2. Hi Jill

      Werrity only applies in Scotland. Don’t worry – we’re all getting old waiting for Scot Gov to finally respond to the report!

    3. I am apt to misread things, but I think the Welsh Government provides some funding for the “moorland management” (i.e. gamekeeping) for grouse in north wales. At least thats the impression I get from looking at Powys Moorland Partnership website. Could be wrong, happy to be corrected.

  4. So completely scunnered also that the grouse moor reform resolution (which had the support of 25 branches including my own) has also been dropped from the SNP conference agenda coming up.

    1. Yes, and look what they’ve done now. Aligned with the Conservatives in the Scottish Parliament to scupper a motion calling for the declaration of a Nature Emergency.

  5. Yes why? It leaves us wondering if there is a link between land owners and people in power….why else and what else are we supposed to think?
    I don’t want another raptor (or any other animal) to die under the driven grouse shooting practice but if governments don’t act it is inevitable that there will be more carnage.

  6. Don’t forget that elections are being held next May and it would be a good idea to start organising to put up candidates standing for environmental protection, plus animal welfare etc. That would at least expose the failures of the SNP.

  7. Inaction on the Werritty report is a recent example of the SG opting for a stance of wilful idleness. That appears to be the preferred policy to be used for wildlife crime and associated land abuse.

    Examples of the SG’s performance abound throughout this blog.

    I do not see how it is possible to suspect that the SG has blundered into a situation where blatant and repeated crime is not confronted at root cause. What has unfolded is the endless roll out of a wanton odious policy aimed at continuing the current situation.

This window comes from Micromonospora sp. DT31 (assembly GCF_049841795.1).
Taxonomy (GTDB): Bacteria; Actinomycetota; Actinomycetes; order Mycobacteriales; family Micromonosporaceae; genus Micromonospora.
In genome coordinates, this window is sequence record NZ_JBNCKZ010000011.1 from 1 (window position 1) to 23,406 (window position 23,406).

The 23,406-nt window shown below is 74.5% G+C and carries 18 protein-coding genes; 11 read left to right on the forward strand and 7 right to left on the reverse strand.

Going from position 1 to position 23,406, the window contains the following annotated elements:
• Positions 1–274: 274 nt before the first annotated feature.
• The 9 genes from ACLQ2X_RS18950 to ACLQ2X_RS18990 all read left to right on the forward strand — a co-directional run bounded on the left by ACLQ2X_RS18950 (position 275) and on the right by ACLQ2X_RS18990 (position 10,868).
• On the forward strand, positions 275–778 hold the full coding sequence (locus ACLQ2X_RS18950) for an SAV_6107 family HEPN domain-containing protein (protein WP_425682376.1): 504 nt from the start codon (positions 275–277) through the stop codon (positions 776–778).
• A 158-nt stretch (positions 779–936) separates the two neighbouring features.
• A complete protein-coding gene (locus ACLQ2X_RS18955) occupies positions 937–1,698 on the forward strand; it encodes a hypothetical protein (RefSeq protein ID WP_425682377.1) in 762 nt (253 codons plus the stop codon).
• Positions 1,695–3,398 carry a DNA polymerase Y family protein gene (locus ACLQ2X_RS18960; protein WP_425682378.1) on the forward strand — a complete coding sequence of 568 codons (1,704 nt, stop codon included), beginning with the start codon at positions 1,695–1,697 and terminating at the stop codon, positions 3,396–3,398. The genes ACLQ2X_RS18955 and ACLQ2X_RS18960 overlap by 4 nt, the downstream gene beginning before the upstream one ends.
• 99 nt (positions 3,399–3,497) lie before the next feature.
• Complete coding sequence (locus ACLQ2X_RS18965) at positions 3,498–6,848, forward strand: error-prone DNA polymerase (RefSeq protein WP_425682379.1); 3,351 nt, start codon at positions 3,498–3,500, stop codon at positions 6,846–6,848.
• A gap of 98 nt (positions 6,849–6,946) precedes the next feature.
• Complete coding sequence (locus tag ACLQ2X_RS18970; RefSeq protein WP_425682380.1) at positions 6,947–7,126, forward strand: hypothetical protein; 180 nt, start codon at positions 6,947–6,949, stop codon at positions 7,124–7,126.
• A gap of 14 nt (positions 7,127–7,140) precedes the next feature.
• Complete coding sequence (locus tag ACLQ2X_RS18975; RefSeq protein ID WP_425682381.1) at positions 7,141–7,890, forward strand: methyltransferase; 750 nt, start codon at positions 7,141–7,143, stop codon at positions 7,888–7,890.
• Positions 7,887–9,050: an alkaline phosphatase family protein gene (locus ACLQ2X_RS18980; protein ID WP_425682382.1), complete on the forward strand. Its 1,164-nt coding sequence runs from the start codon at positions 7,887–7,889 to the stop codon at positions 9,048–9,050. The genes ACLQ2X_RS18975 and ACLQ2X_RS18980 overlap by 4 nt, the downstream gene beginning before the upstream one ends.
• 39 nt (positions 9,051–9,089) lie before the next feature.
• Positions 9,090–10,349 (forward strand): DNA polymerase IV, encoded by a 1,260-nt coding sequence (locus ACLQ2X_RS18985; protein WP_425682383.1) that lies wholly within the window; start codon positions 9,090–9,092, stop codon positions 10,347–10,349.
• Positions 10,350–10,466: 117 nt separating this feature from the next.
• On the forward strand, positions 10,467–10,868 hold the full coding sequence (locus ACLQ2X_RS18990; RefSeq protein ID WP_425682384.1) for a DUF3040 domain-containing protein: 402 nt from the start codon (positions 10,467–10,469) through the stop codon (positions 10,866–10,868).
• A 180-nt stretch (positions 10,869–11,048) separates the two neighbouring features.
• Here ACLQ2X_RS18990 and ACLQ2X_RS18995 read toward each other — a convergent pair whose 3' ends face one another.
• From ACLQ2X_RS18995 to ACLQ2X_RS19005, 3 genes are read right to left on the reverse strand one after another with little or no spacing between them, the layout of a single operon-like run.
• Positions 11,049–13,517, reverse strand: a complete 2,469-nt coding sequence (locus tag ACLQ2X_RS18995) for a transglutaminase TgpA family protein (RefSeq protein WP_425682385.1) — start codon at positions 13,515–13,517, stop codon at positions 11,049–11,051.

Have these people in Holyrood never heard of integrity.

  8. The SNP have never had any intentions of upsetting the status quo. Werritty was nothing more than a ploy to play tor time. Nothing meaningful will come of it. Just another waste of tax payers money.

  9. THATS NOT A REAL SKELLINGTON! Noboddee turned intoo won on the tephelone moor fake news from yuu aminal rites nuttars

  10. Its becoming abundantly clear that nature conservation is never discussed at a high level within the SNP..its so obviously just passed over to one of a long list of environment minister to deal with, on their own and with no backup.If that happens to be Fergus Ewing [now called rural economy and tourism] the gamekeeper’s pal, then you can forget any real action against the wildlife killers and their bosses. This subject is still “the joke at the end of the news” as far as government is concerned….and as a reminder and reinforcement of that..I can remember Labour environment ministers being just as bad, in Scotland. When the chips are down, they all kowtow to the landowning and shooting lobby. Ban Driven Grouse Shooting and give the SSPCA enforcement powers – anything else is just fiddling while the moors burn…